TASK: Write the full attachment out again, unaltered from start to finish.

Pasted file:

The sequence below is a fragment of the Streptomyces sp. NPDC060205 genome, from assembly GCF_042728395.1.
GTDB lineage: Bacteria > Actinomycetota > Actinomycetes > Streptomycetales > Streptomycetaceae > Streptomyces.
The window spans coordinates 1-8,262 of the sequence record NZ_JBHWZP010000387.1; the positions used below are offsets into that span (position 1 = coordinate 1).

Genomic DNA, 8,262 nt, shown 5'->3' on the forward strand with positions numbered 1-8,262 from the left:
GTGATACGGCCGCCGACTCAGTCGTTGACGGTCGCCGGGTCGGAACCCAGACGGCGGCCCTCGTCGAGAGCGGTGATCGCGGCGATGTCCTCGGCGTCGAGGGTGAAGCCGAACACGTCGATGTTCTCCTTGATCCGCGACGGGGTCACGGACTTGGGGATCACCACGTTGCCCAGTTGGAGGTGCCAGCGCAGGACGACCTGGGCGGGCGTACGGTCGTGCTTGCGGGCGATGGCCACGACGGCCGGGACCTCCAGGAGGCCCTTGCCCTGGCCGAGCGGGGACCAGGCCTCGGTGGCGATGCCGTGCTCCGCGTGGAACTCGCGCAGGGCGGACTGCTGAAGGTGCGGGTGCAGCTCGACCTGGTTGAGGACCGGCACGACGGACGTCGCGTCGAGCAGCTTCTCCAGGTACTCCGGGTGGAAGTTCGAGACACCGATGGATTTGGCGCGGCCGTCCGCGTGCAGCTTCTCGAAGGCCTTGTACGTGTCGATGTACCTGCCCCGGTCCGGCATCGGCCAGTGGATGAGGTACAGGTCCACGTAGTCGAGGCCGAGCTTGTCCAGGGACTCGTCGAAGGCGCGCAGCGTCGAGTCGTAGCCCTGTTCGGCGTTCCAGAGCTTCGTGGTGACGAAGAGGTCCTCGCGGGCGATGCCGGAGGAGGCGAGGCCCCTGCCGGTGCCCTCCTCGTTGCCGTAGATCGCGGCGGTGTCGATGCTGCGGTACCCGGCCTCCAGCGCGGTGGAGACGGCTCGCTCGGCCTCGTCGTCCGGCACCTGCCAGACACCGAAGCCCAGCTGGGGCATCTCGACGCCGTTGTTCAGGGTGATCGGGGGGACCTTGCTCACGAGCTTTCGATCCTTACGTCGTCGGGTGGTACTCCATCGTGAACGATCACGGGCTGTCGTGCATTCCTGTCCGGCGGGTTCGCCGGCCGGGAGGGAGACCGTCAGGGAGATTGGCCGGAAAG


The sequence below is a fragment of the Streptomyces sp. NPDC060205 genome, from assembly GCF_042728395.1.
GTDB lineage: Bacteria > Actinomycetota > Actinomycetes > Streptomycetales > Streptomycetaceae > Streptomyces.
The window spans coordinates 1-8,262 of the sequence record NZ_JBHWZP010000387.1; the positions used below are offsets into that span (position 1 = coordinate 1).

Genomic DNA, 8,262 nt, shown 5'->3' on the forward strand with positions numbered 1-8,262 from the left:
GTGATACGGCCGCCGACTCAGTCGTTGACGGTCGCCGGGTCGGAACCCAGACGGCGGCCCTCGTCGAGAGCGGTGATCGCGGCGATGTCCTCGGCGTCGAGGGTGAAGCCGAACACGTCGATGTTCTCCTTGATCCGCGACGGGGTCACGGACTTGGGGATCACCACGTTGCCCAGTTGGAGGTGCCAGCGCAGGACGACCTGGGCGGGCGTACGGTCGTGCTTGCGGGCGATGGCCACGACGGCCGGGACCTCCAGGAGGCCCTTGCCCTGGCCGAGCGGGGACCAGGCCTCGGTGGCGATGCCGTGCTCCGCGTGGAACTCGCGCAGGGCGGACTGCTGAAGGTGCGGGTGCAGCTCGACCTGGTTGAGGACCGGCACGACGGACGTCGCGTCGAGCAGCTTCTCCAGGTACTCCGGGTGGAAGTTCGAGACACCGATGGATTTGGCGCGGCCGTCCGCGTGCAGCTTCTCGAAGGCCTTGTACGTGTCGATGTACCTGCCCCGGTCCGGCATCGGCCAGTGGATGAGGTACAGGTCCACGTAGTCGAGGCCGAGCTTGTCCAGGGACTCGTCGAAGGCGCGCAGCGTCGAGTCGTAGCCCTGTTCGGCGTTCCAGAGCTTCGTGGTGACGAAGAGGTCCTCGCGGGCGATGCCGGAGGAGGCGAGGCCCCTGCCGGTGCCCTCCTCGTTGCCGTAGATCGCGGCGGTGTCGATGCTGCGGTACCCGGCCTCCAGCGCGGTGGAGACGGCTCGCTCGGCCTCGTCGTCCGGCACCTGCCAGACACCGAAGCCCAGCTGGGGCATCTCGACGCCGTTGTTCAGGGTGATCGGGGGGACCTTGCTCACGAGCTTTCGATCCTTACGTCGTCGGGTGGTACTCCATCGTGAACGATCACGGGCTGTCGTGCATTCCTGTCCGGCGGGTTCGCCGGCCGGGAGGGAGACCGTCAGGGAGATTGGCCGGAAAG